Scientific Name: Dendroaspis polylepis
Adult Size: This slender, graceful, nervous, alert, often defensive, predominantly terrestrial but occasionally arboreal, cobra ally frequently exceeds 9 feet in length. The record length is a remarkable (and very respectable) 14 1/3 feet! The immovable fangs are long and in the very front of the mouth. A casual nip can effect envenomation.
Range: This snake ranges southward from central eastern Africa (Somalia and Ethiopia) to South Africa.
Habitat: This is a species of dry woodlands, shrubby savannas and coastal bushlands. Although persistently arboreal when active, black mambas may seek refuge in burrows, tree cavities, termite nests, easily accessed piles of vegetation and debris, rock fissures and rarely in (usually deserted) human habitations. They shun desert habitats.
This snake is dangerously venomous. It is from the color of the mouth lining, not of the body, that this snake derives its common name. The olive brown to gray scales are smooth and of velvety appearance. Gray examples seem most common in the southern portion of the range. Appropriate for such a dangerously venomous snake, the elongate, flat-sided head is often referred to as coffin-shaped. When being defensive a black mamba will raise the forward third of its body and flatten its neck into a narrow but discernible hood, gape and hiss loudly.
Hatchling and juvenile black mambas can be kept in terraria of 20 to 50 gallon capacity. An adult will require a minimum of a 125 gallon capacity and larger is better. The terrarium should be well ventilated and have a foolproof locking top. Fortunately, most captive black mambas will readily accept a small hidebox with a locking door (called a trapbox), easing the moving of the snake when the occasion arises. The trapbox will be most readily and continuously accepted if it is located in a quiet area of the cage and is always in the same place. Sturdy, well anchored, horizontal climbing limbs are usually readily used. To facilitate the handling of this dangerous snake the cage design should be simple but effective.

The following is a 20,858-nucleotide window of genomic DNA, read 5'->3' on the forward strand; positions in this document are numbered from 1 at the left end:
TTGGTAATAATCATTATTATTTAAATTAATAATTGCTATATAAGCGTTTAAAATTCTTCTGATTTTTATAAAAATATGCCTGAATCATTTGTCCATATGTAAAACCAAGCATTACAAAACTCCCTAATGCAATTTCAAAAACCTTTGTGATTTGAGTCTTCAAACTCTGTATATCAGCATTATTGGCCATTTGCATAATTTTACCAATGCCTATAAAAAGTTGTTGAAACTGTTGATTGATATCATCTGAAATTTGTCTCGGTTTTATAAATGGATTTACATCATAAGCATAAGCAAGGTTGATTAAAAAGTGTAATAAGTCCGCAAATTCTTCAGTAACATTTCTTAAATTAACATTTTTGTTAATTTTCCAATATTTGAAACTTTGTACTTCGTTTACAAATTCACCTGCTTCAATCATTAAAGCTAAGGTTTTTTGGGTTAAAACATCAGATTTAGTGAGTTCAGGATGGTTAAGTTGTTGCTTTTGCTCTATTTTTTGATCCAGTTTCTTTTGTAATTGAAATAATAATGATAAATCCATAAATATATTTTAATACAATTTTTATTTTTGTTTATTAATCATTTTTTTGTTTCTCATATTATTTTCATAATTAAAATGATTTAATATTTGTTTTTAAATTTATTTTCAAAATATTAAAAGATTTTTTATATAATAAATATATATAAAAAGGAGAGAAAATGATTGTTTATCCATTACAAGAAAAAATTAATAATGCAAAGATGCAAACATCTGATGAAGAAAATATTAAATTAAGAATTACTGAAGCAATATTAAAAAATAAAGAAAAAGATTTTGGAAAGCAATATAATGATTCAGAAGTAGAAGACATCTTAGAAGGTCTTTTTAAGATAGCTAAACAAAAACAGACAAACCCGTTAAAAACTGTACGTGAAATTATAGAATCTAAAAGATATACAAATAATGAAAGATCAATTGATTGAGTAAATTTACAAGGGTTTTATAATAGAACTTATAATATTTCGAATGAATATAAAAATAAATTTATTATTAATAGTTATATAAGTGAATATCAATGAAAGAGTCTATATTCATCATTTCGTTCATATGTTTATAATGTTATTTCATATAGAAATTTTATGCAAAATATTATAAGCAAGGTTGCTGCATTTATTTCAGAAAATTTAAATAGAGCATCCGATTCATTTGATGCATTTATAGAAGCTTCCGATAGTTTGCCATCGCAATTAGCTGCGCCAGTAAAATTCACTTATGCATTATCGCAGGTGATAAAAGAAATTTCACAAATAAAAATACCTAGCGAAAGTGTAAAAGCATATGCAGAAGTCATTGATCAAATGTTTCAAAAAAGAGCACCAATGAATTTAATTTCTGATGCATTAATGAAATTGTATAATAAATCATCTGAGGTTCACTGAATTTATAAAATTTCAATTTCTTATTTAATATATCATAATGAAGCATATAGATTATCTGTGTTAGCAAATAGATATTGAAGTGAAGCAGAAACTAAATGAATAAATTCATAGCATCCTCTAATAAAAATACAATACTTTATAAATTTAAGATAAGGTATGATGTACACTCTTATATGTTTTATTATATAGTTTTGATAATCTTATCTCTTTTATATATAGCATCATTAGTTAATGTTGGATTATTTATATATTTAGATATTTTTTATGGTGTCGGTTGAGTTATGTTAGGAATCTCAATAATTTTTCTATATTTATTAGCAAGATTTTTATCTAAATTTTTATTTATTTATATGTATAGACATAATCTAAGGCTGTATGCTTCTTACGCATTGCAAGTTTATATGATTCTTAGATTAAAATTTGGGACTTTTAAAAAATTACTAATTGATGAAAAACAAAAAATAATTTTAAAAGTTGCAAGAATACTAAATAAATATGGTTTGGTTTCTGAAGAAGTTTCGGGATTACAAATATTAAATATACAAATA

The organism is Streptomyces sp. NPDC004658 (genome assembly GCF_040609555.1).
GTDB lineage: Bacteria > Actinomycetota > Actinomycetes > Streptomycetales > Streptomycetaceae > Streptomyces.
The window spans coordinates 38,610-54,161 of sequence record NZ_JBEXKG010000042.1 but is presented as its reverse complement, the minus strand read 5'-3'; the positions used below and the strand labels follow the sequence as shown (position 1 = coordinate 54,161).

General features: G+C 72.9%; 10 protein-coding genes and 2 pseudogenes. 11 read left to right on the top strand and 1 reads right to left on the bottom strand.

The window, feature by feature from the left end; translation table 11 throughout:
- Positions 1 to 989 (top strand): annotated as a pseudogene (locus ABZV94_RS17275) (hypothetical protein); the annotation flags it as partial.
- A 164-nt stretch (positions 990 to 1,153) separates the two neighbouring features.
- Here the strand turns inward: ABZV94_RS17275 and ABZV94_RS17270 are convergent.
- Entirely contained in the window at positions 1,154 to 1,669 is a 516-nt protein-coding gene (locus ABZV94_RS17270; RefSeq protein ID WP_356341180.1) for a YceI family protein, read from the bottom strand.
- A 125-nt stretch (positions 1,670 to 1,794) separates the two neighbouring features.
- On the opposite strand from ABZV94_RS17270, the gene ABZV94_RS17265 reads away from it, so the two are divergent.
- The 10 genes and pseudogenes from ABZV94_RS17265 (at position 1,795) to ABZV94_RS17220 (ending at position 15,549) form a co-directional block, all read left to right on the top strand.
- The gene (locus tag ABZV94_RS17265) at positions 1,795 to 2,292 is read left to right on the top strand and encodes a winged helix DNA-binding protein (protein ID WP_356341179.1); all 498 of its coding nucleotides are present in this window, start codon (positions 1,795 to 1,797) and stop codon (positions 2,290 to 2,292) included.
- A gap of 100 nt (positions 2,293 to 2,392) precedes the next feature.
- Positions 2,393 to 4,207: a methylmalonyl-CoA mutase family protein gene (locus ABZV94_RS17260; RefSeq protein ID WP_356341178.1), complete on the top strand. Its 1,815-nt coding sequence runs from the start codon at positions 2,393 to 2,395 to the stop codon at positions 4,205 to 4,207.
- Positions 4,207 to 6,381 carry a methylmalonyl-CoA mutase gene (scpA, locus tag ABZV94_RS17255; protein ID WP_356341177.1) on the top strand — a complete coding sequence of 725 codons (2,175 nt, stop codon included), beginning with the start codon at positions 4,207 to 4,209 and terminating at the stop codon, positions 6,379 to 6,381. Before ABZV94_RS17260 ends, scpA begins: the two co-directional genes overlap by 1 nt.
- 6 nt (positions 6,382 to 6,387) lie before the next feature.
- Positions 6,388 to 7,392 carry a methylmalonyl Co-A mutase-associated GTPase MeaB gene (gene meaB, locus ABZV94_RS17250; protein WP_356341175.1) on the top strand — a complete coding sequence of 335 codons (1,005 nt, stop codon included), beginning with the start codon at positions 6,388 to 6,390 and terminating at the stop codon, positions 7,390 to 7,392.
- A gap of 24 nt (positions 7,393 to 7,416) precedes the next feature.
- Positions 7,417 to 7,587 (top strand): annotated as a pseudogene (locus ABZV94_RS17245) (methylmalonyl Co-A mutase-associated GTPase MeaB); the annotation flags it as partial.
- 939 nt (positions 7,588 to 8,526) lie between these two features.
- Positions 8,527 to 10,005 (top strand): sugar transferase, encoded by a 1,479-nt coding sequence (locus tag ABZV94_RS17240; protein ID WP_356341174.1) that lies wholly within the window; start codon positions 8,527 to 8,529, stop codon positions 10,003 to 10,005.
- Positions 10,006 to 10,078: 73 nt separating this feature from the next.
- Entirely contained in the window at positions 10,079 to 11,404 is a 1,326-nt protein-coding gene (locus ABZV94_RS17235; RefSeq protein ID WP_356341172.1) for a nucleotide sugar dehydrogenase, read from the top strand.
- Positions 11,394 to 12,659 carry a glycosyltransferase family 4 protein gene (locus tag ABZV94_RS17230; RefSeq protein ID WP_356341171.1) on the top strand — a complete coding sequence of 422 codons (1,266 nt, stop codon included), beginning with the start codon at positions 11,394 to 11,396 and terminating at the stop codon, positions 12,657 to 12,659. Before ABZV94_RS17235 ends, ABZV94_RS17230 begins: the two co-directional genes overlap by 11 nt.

This short profile is not the venue to describe safe handling techniques for a large mamba—if, in fact, there are any. Certainly, once the snake is in its trapbox the careful closing and locking of the door and then the moving of the box is the safest of all methods. Barring that, the use of a clamp stick is the next safest method, but due to the speed, agility and size of this dangerous snake even the deft use of a clampstick is an accident in waiting. Seek the help of an experienced elapine keeper, heed all admonitions given, and be ready to invoke cautions of your own.
A temperature gradient of several degrees should be provided. At the cool end of the terrarium a temperature of 74 degrees Fahrenheit is suitable but the warm end should be 84 to 86 degrees. A basking hotspot of 94 to 100 degrees will be utilized during thermoregulation.
Cypress, fir, aspen chips or bark shards are excellent choices for a substrate. After locking your mamba in its trapbox feces can be removed with a small, long handled shovel. A large water bowl (kept scrupulously clean) should always be provided. The snakes will both drink, and if the receptacle is large enough, soak in the bowl. Keeping your snake well hydrated and its cage humidity fairly high will help assure complete, healthy sheds.
Black mambas have a very high metabolism. They will require feeding twice a week. Hatchlings should be fed pinky mice. As the snake grows, so, too, should the size of the prey items increase. Adult black mambas can readily ingest and speedily digest a half to three quarter grown rat. Large adults will accept large breeder rats without mishap.
Black mambas are active year around. It is probable that climatic cues such as photoperiod, ambient temperature and relative humidity stimulate ovulation. This oviparous snake produces between 8 and 15 eggs in a clutch.